Read more at: https://phys.org/news/2017-06-low-cost-carbon-dioxide.html#jCp

Below the abstract and the link to the Nature Energy publication

Solar conversion of CO2 to CO using Earth-abundant electrocatalysts prepared by atomic layer modification of CuO


Marcel Schreier, Florent Héroguel, Ludmilla Steier, Shahzada Ahmad, Jeremy S. Luterbacher, Matthew T. Mayer, Jingshan Luo & Michael Grätzel

Nature Energy 2, Article number: 17087 (2017) doi:10.1038/nenergy.2017.87

Abstract: The solar-driven electrochemical reduction of CO2 to fuels and chemicals provides a promising way for closing the anthropogenic carbon cycle. However, the lack of selective and Earth-abundant catalysts able to achieve the desired transformation reactions in an aqueous matrix presents a substantial impediment as of today. Here we introduce atomic layer deposition of SnO2 on CuO nanowires as a means for changing the wide product distribution of CuO-derived CO2 reduction electrocatalysts to yield predominantly CO. The activity of this catalyst towards oxygen evolution enables us to use it both as the cathode and anode for complete CO2 electrolysis. In the resulting device, the electrodes are separated by a bipolar membrane, allowing each half-reaction to run in its optimal electrolyte environment. Using a GaInP/GaInAs/Ge photovoltaic we achieve the solar-driven splitting of CO2 into CO and oxygen with a bifunctional, sustainable and all Earth-abundant system at an efficiency of 13.4%

Saturday, August 5, 2017

Gartner projects a strong year for Etch and CVD in 2017

Gartner Says Worldwide Semiconductor Capital Spending Is Forecast to Grow 10.2 Percent in 2017

(Gartner press release, August 2, 2017) Worldwide semiconductor capital spending is projected to increase 10.2 percent in 2017, to $77.7 billion, according to Gartner, Inc. This growth rate is up from the previous quarter's forecast of 1.4 percent, due to continued aggressive investment in memory and leading-edge logic which is driving spending in wafer-level equipment (see Table 1).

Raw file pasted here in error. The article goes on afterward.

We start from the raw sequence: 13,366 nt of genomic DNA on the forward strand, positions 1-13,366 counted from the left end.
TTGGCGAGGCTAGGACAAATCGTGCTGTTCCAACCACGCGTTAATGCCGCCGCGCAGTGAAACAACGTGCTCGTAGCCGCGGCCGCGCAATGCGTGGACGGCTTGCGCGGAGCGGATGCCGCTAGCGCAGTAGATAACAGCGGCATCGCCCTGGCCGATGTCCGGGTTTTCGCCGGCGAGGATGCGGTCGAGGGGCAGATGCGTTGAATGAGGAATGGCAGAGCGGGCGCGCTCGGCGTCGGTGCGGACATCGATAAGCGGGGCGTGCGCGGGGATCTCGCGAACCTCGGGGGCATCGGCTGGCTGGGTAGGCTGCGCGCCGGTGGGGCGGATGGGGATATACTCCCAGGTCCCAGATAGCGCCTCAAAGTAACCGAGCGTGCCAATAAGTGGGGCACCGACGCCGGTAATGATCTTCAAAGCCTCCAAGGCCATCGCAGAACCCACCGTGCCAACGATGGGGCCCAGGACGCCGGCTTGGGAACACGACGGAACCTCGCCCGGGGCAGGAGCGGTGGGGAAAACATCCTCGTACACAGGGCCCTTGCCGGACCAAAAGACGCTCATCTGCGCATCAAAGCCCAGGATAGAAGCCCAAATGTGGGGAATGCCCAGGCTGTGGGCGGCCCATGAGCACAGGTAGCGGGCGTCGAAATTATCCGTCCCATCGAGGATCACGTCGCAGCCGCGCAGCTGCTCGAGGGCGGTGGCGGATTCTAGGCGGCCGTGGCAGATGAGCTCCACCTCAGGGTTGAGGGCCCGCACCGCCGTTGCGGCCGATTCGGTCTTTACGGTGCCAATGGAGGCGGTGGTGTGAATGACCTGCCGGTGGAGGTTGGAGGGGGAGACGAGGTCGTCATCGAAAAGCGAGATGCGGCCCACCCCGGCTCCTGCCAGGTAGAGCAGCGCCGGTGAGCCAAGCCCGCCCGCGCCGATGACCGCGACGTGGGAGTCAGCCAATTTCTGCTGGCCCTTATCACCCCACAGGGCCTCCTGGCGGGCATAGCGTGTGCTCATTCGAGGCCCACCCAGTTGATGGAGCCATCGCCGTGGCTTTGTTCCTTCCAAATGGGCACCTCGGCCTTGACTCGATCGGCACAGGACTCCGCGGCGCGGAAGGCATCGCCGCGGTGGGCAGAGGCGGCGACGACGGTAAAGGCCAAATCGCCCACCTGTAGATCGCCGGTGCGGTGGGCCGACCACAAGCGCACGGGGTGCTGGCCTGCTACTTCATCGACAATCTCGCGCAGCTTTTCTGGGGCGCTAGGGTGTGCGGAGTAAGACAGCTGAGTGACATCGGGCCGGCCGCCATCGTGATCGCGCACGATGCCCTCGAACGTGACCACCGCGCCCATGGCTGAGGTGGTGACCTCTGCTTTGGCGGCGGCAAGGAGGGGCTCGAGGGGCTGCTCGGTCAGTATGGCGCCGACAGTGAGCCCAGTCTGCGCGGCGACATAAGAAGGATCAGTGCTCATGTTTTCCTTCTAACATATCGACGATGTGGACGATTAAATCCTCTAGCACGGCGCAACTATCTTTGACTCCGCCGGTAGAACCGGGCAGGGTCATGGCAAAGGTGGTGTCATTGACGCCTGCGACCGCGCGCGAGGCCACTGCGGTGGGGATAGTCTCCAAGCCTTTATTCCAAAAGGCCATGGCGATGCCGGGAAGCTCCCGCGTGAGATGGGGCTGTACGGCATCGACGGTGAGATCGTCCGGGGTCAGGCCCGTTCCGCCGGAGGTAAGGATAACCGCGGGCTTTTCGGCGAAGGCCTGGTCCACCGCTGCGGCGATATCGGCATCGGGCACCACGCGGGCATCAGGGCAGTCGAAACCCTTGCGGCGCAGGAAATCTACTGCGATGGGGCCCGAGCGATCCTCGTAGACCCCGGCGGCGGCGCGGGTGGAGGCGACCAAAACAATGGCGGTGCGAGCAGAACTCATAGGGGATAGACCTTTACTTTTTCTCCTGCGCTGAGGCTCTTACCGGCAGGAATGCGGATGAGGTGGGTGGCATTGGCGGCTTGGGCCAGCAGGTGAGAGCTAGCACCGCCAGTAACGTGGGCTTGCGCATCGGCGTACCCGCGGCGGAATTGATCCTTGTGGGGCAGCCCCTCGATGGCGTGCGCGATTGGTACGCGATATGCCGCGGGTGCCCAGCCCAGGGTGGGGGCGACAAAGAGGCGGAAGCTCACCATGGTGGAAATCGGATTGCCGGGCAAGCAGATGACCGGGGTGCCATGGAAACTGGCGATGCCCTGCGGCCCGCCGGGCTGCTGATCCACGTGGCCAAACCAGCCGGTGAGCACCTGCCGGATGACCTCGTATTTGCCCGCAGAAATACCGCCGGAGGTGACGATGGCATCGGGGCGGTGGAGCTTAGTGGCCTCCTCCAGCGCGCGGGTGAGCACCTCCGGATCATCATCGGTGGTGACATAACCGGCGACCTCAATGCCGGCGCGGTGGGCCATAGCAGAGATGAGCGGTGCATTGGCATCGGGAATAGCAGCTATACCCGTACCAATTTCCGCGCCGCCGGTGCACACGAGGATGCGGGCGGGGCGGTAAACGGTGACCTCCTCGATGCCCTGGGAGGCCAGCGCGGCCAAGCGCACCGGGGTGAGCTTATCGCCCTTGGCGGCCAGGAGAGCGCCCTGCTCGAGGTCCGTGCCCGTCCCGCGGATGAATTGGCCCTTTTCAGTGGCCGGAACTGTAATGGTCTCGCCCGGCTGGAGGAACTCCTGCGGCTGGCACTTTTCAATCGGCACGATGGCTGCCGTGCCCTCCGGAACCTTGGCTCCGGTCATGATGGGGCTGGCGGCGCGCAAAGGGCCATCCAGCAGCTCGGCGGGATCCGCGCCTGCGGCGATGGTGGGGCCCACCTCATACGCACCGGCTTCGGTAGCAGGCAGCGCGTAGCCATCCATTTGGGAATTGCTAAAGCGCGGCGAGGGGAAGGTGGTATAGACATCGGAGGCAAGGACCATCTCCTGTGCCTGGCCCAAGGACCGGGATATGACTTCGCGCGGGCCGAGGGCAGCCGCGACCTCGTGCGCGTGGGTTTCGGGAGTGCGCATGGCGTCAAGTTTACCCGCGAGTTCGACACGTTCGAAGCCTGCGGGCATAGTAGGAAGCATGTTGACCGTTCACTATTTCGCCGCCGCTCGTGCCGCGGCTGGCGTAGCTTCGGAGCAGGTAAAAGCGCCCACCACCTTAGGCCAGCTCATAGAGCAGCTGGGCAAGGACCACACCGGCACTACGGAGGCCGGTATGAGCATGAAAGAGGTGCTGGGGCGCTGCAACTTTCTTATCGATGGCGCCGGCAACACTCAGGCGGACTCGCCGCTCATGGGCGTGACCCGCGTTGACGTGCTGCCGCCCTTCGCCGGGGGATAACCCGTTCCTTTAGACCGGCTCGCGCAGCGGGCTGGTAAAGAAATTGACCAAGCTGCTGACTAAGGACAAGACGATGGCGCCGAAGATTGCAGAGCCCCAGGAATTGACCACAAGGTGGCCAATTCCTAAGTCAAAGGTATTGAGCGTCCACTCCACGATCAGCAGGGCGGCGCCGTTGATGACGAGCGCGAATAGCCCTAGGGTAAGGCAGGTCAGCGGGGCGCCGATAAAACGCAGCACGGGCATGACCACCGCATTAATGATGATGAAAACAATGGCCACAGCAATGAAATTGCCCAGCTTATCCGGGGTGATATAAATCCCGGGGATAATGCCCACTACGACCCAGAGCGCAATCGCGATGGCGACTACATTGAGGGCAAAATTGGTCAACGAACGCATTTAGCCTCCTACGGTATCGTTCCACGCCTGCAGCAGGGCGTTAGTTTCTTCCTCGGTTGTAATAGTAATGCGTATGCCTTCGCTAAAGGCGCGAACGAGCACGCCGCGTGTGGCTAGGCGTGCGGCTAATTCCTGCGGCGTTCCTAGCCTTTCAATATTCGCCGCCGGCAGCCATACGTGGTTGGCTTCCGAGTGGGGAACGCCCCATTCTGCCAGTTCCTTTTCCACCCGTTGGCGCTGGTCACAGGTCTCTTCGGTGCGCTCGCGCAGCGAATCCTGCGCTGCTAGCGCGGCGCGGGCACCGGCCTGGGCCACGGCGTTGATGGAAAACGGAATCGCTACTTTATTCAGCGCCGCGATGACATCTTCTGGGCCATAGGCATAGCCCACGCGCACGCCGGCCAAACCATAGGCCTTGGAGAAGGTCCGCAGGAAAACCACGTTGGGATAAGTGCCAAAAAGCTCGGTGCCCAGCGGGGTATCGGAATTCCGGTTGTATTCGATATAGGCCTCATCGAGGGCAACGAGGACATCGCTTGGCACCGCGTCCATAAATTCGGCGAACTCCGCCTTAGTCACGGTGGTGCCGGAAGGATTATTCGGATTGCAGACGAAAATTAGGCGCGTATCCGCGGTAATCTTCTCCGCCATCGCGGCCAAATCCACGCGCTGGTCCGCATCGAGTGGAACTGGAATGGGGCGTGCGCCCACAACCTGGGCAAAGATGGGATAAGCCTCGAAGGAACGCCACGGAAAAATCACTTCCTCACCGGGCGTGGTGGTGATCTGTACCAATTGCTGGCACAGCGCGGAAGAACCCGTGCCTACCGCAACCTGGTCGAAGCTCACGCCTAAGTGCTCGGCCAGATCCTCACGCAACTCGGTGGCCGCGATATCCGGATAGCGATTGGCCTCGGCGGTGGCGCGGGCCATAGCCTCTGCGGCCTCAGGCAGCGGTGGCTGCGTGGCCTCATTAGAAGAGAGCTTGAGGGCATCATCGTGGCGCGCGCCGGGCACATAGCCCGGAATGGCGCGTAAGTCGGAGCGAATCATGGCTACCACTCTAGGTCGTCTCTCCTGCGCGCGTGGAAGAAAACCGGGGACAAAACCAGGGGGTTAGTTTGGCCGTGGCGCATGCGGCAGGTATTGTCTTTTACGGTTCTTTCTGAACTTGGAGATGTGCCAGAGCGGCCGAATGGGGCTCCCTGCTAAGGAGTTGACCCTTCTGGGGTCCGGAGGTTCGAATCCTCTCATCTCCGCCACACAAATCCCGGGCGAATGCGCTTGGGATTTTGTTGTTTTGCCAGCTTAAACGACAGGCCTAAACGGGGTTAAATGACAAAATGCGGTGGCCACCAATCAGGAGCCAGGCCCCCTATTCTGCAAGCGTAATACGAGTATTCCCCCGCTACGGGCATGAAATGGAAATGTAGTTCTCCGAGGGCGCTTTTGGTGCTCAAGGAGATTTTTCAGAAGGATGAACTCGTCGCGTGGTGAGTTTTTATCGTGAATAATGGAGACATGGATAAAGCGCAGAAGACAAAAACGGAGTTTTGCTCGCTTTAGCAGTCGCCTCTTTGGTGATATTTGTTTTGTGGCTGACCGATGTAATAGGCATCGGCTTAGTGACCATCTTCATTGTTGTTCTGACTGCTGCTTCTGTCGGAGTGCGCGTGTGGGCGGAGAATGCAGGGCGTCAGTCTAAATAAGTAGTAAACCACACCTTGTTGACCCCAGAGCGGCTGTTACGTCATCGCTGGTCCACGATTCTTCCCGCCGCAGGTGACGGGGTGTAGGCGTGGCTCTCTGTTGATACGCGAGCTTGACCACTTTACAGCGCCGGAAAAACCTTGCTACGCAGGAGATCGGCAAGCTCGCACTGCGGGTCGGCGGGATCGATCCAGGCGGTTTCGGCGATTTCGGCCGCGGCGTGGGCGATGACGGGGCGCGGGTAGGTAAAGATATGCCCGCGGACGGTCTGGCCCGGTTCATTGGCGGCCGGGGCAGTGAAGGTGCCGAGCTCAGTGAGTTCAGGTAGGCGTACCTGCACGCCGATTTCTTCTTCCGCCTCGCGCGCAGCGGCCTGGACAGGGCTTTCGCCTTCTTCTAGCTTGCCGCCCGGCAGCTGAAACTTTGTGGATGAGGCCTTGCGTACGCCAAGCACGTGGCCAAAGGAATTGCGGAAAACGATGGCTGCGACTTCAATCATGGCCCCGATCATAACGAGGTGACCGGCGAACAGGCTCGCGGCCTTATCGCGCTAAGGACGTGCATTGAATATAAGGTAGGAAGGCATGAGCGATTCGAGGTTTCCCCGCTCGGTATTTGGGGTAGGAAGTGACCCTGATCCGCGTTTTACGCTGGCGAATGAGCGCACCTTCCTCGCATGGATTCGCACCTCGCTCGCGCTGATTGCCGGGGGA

"Spending momentum is more concentrated in 2017 mainly due to strong manufacturing demand in memory and leading-edge logic. The NAND flash shortage was more pronounced in the first quarter of 2017 than the previous forecast, leading to over 20 percent growth of etch and chemical vapor deposition (CVD) segments [includes ALD] in 2017 with a strong capacity ramp-up for 3D NAND,"
said Takashi Ogawa, research vice president at Gartner.

According to Gartner's latest view, the next cyclical down cycle will emerge in 2018 to 2019 in capital spending, compared with 2019 to 2020 in the previous quarter's forecast. "Spending on wafer fab equipment will follow a similar cycle with a peak in 2018. While the most likely scenario will still keep positive growth in 2018, there is a concern that the growth will turn negative if the end-user demand in key electronics applications is weaker than expected," said Mr. Ogawa.

Worldwide Semiconductor Capital Spending and Equipment Spending Forecast, 2016-2020(Millions of Dollars)
 

Thursday, August 3, 2017

Coventor solutions to atomic level challenges in semiconductor technology

Atomic Level Processing technology like ALD and ALE are crucial for current and coming nodes in both logic and memory. So for you atomic level people it may be interesting to keep a close track of the current challenges and solutions  in scaling and patterning. Here are three interesting articles by Coventor covering this topics (from the Coventor August 2017 news letter).

What drives SADP BEOL variability (LINK)?


Figure from Coventor August 2017 newsletter



Until EUV lithography becomes a reality, multiple patterning technologies such as triple litho-etch (LELELE), self-aligned double patterning (SADP), and self-aligned quadruple patterning (SAQP) are being used to meet the stringent patterning demands of advanced back-end-of-line (BEOL) technologies. In this blog, we modeled SADP process variability to try to understand the effect of this variability on BEOL and RC performance.

How small variations in photoresist shape significantly impact multi-patterning yield (LINK)

 Figure from Coventor August 2017 newsletter
Things were easy for integrators when the pattern they had on the mask ended up being the pattern they wanted on the chip. Multi-patterning schemes such as Self-Aligned Double Patterning (SADP) and Self-Aligned Quadruple Patterning (SAQP) have changed that dramatically. In this blog, we look at how small variations in photoresist shape can significantly impact multi-patterning yield.

Problems and Solutions at 7nm (LINK)

As we approach 7nm and lower technology nodes, lithography, patterning, material and interconnect challenges abound. David Fried, Chief Technology Officer of Coventor, addresses these challenges in a video interview with Ed Sperling of Semiconductor Engineering. David also reviews the problems that we are facing at both 7nm and 5nm and proposes some potential solutions.